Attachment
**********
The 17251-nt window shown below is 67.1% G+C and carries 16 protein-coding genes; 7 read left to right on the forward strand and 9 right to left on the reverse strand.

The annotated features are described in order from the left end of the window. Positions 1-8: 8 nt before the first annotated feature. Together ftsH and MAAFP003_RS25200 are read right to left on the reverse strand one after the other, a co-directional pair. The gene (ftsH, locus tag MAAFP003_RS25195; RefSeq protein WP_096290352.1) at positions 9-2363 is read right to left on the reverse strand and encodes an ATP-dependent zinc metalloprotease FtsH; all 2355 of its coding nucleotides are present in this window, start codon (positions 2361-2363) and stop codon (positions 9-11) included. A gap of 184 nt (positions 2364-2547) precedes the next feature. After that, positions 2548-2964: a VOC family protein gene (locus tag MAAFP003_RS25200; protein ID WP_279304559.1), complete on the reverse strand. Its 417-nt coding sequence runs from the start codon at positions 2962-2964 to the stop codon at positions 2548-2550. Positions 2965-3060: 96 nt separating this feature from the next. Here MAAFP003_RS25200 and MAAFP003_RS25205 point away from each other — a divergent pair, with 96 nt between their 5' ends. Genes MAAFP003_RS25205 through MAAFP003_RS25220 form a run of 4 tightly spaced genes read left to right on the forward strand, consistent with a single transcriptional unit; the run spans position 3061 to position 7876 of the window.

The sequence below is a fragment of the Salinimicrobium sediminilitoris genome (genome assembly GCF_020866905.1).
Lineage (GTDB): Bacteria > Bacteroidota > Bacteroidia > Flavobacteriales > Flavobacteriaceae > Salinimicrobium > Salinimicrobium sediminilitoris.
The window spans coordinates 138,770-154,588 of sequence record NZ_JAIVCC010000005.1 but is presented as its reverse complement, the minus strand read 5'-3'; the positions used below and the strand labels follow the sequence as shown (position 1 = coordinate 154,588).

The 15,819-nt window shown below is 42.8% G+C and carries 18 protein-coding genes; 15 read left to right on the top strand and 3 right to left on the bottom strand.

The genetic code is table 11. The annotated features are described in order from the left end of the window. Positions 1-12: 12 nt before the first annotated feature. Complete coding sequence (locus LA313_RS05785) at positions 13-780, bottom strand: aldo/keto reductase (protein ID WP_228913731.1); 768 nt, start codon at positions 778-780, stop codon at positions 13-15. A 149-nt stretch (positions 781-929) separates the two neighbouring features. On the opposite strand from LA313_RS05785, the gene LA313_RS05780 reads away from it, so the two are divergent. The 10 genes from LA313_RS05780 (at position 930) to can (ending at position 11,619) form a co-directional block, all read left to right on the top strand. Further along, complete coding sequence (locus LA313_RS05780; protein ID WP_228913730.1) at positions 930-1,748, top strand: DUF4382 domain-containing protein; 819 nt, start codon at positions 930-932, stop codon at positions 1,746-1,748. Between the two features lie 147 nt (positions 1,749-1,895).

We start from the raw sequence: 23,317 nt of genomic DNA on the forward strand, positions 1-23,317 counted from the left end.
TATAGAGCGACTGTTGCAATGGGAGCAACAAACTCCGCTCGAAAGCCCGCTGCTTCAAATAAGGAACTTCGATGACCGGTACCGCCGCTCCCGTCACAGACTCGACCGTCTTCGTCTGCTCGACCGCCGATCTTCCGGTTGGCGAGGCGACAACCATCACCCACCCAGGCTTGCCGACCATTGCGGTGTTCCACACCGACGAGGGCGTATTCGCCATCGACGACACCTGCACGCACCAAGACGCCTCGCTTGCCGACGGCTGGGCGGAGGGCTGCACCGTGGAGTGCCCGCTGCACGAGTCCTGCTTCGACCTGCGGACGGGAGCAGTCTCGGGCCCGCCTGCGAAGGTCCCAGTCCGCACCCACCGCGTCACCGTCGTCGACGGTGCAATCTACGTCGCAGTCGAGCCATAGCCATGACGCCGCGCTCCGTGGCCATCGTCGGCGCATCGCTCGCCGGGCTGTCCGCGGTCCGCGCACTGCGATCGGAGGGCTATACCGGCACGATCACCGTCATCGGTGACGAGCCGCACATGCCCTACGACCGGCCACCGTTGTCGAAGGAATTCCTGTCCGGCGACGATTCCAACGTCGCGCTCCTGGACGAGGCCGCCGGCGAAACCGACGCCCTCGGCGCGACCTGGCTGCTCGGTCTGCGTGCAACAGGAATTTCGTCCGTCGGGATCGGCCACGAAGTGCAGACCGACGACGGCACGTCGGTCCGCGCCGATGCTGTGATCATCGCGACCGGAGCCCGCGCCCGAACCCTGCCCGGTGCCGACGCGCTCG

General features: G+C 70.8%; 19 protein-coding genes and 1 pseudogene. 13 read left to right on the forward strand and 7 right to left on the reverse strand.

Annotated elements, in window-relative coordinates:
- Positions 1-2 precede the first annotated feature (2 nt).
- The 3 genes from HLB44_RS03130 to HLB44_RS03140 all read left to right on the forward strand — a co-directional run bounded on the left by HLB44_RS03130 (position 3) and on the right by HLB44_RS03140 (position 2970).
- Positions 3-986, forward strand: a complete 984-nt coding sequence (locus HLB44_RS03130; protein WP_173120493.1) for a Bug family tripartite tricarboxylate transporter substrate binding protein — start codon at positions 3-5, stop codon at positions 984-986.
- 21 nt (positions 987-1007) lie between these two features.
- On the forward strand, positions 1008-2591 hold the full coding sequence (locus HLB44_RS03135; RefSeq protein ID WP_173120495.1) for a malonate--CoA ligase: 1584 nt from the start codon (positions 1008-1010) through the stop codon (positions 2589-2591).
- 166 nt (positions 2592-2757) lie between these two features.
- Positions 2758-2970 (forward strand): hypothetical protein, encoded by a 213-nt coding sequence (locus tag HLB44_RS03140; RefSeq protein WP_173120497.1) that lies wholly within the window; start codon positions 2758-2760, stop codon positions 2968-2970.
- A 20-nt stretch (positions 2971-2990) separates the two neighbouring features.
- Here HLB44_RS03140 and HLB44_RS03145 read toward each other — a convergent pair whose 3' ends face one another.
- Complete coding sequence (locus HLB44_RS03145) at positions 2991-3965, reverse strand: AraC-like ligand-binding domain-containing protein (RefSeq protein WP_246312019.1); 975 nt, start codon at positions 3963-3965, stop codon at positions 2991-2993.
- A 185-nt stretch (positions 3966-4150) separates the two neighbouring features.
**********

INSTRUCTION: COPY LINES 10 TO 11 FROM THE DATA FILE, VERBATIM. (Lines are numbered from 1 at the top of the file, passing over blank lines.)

General features: G+C 70.8%; 19 protein-coding genes and 1 pseudogene. 13 read left to right on the forward strand and 7 right to left on the reverse strand.

Annotated elements, in window-relative coordinates: